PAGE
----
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Tibial Tuberosity Advancement
(TTA) Surgeries

Possibly the BEST Surgery for your dog's Knee

The most common knee injury in dogs is a rupture of the Cranial Cruciate. This injury can occur at any age and in any breed, but most frequently occurs in middle-aged, overweight, medium to large breed dogs.  This ligament frequently can suffer a partial tear, leading to slight instability of the knee. If this damage goes untreated, it most commonly leads to complete rupture and possibly damage to the medial meniscus of the knee. The meniscus acts as a cushion in the knee. Complete rupture results in front-to-back instability, commonly called Tibial Thrust, and internal rotation of the lower leg, commonly called Pivot Shift. Untreated legs usually become very arthritic and painful from the instability.

An injured Cruciate Ligament can only be corrected by surgery. There are numerous surgical corrections currently being performed. The most common are:

  1. External Capsular Repair
  2. Tibial Plateau Leveling Operation (TPLO)
  3. Tibial Tuberosity Advancement (TTA)

There are two TTA procedures offered at St. Charles Animal Hospital, one is a newer variance of the original TTA surgical procedure.  Your veterinarian will inform you of which one is right for your dog before the surgery.  

  • TTA Surgical Procedure or TTA2 Surgery
    The forces within the knee are very complicated and change as the knee is rotated through its range of motion. In a normal standing position, there is a tendency for the lower end of the Femur to slide backward on the tilted Tibial Plateau, this is called Tibial Thrust. This force can be corrected by either cutting the Tibial Plateau and rotating it into a more flat position (TPLO) or by counteracting this force by changing the angle of pull of the very strong Patellar Tendon by advancing the Tibial Tuberosity (TTA or TTA-2). It has been shown that the TPLO procedure can still allow rotational instability (Pivot Shift) and this may lead to the progression of arthritis as the dog ages.  This Pivot Shift does not seem to be a problem with the TTA or the TTA-2 procedure because it results in more control of rotation by the large quadriceps muscle which pulls on the Patellar Tendon.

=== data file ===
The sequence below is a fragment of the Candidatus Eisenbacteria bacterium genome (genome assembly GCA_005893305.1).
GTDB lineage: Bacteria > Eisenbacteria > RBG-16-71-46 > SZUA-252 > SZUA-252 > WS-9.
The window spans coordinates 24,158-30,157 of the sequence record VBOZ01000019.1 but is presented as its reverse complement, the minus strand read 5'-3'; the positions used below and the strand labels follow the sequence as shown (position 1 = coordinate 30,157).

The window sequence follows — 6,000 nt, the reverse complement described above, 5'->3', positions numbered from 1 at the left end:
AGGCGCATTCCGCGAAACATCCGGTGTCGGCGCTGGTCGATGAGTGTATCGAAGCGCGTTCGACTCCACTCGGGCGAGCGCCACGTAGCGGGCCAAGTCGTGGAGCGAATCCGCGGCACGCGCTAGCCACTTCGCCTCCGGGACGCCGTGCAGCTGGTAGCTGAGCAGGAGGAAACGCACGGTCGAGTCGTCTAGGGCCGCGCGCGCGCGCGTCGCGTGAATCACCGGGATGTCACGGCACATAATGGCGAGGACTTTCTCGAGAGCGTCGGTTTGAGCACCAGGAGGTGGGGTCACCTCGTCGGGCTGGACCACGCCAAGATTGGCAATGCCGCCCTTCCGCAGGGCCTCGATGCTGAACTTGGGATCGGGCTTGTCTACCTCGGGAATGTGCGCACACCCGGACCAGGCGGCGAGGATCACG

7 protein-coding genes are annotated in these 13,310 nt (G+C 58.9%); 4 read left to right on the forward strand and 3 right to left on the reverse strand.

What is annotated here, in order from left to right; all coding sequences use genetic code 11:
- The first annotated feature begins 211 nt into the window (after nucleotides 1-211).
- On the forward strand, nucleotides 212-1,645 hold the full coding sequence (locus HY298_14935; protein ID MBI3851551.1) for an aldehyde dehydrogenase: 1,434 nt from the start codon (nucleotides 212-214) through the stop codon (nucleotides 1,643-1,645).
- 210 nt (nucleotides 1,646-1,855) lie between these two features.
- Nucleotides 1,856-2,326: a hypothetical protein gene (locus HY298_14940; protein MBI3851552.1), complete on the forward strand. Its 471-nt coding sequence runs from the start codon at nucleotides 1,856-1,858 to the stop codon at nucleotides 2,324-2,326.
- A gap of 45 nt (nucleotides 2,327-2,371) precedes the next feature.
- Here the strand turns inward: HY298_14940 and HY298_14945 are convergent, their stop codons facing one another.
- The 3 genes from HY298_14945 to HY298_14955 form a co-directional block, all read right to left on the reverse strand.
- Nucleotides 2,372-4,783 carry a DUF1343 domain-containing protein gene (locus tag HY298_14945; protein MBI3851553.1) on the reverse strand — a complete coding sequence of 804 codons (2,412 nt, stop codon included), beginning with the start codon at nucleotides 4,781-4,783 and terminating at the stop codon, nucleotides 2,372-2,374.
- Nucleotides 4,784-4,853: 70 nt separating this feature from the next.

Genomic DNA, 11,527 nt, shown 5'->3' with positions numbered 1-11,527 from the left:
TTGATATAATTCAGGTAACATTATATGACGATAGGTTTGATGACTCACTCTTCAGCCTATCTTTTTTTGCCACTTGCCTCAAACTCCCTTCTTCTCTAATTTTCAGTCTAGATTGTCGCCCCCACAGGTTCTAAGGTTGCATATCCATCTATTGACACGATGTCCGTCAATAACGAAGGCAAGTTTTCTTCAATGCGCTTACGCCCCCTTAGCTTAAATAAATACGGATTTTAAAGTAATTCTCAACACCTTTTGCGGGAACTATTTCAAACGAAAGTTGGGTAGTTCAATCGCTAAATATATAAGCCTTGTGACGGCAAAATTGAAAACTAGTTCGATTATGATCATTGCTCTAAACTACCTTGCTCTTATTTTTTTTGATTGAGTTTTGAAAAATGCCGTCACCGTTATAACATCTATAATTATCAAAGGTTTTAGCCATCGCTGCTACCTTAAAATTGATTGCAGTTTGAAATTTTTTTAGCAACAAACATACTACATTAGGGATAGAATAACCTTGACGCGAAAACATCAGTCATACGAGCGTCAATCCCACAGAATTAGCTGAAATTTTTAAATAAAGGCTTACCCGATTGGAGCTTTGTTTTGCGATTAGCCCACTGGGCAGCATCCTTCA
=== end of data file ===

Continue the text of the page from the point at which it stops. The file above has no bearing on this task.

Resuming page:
It has been shown that the TPLO procedure can still allow rotational instability (Pivot Shift) and this may lead to the progression of arthritis as the dog ages. This Pivot Shift does not seem to be a problem with the TTA procedure because it results in more control of rotation by the large quadriceps muscle which pulls on the Patellar Tendon. The differences in physics have been worked out quite well by the researchers. Anyone interested in the details can easily find them by doing an internet search on "TTA vs. TPLO".

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St. Charles Animal Hospital